In the current system, a lot of languages are shown in the supported list and (afaik) variations in time & memory constraints are dealt with by applying constant multipliers.
What I’ve observed is that only C/C++ really work here. Python & Java may do the job occasionally.
Which is to be expected, as C/C++ are a must for extreme end performance.
Plus, setters/testers have very limited bandwidth to implement solutions in different languages & differences in languages can’t accurately be reduced to constant multipliers.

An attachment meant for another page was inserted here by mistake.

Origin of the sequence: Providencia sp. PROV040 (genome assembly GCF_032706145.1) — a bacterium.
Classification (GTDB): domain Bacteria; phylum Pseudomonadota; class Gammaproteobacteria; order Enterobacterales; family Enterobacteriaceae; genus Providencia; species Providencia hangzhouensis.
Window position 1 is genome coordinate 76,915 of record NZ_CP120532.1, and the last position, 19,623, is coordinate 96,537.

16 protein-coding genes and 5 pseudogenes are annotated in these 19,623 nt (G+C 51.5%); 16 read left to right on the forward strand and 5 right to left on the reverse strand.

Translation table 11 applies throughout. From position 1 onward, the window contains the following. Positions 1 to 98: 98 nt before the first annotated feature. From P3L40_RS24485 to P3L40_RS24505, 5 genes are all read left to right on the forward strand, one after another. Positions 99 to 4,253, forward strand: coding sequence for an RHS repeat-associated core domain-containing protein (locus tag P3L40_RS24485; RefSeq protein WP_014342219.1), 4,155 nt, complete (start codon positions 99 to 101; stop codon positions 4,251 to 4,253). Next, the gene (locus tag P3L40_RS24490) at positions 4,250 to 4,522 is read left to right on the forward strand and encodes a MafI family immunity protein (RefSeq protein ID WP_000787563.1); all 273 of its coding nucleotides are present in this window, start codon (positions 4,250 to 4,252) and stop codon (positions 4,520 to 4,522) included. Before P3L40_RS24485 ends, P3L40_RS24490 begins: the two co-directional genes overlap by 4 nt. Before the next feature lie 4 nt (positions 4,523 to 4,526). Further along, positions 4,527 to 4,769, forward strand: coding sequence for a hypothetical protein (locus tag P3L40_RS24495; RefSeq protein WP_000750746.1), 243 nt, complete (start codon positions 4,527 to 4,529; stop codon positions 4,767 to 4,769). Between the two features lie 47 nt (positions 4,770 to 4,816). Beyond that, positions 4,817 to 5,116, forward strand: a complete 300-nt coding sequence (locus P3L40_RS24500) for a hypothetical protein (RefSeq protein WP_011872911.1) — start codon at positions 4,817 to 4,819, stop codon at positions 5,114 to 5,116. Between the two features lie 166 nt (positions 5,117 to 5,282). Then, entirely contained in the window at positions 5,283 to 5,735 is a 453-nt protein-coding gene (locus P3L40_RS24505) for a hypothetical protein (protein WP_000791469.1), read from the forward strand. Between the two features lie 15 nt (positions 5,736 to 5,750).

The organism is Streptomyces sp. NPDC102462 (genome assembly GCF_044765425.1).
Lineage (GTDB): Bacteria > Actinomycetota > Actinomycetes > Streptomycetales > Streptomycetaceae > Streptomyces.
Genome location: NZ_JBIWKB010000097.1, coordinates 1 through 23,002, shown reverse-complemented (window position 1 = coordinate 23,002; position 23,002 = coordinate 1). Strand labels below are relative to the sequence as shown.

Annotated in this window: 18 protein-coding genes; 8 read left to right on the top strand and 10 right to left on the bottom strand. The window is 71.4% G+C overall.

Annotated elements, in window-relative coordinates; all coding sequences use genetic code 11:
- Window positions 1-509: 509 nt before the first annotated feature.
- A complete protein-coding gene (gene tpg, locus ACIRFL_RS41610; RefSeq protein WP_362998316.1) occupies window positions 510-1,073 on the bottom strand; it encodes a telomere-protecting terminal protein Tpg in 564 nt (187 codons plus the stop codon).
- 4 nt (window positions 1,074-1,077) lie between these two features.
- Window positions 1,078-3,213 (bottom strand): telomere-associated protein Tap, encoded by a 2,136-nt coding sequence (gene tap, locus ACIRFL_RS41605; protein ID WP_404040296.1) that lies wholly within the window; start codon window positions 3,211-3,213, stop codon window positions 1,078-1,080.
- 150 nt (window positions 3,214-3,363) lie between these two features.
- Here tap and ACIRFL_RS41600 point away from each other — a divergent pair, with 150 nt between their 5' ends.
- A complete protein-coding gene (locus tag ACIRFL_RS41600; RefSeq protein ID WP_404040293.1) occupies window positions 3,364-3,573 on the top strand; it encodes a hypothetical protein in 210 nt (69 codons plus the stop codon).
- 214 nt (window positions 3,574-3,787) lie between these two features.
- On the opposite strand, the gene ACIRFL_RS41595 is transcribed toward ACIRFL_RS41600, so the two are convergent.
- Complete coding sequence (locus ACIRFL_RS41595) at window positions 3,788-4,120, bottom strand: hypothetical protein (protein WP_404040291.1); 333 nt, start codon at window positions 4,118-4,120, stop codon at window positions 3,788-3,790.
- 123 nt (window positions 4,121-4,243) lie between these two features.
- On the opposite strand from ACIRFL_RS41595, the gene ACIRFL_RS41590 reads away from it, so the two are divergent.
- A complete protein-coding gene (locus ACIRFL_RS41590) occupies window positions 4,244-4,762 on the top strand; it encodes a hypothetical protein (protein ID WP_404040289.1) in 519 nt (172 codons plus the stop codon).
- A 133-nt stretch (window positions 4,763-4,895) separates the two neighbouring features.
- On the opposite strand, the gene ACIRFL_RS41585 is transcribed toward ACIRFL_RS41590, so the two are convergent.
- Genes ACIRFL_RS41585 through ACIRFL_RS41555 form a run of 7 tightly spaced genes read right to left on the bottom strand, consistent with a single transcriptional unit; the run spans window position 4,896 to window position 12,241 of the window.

The following 2 improvements are possible to make the system more transparent to users,
A new section for each problem, called “Tested Languages”. This will contain only the languages for which at least 1 solution exists that passes (may be setter’s, tester’s or competitors).
-> This not only hints the users about when they are in uncharted territory, but also allows for nice features such as filtering problems tested on your language of choice.
Variable multipliers for tested languages that authors can tweak.
-> I have never viewed the system from author’s perspective, so my knowledge is limited on this part.
Personally, the language that I really love solving problems in is Haskell & would love to see which problems are known to be nice with it.
I’d also love to know when I can safely switch to Python in competitions to avoid most of the verbosity.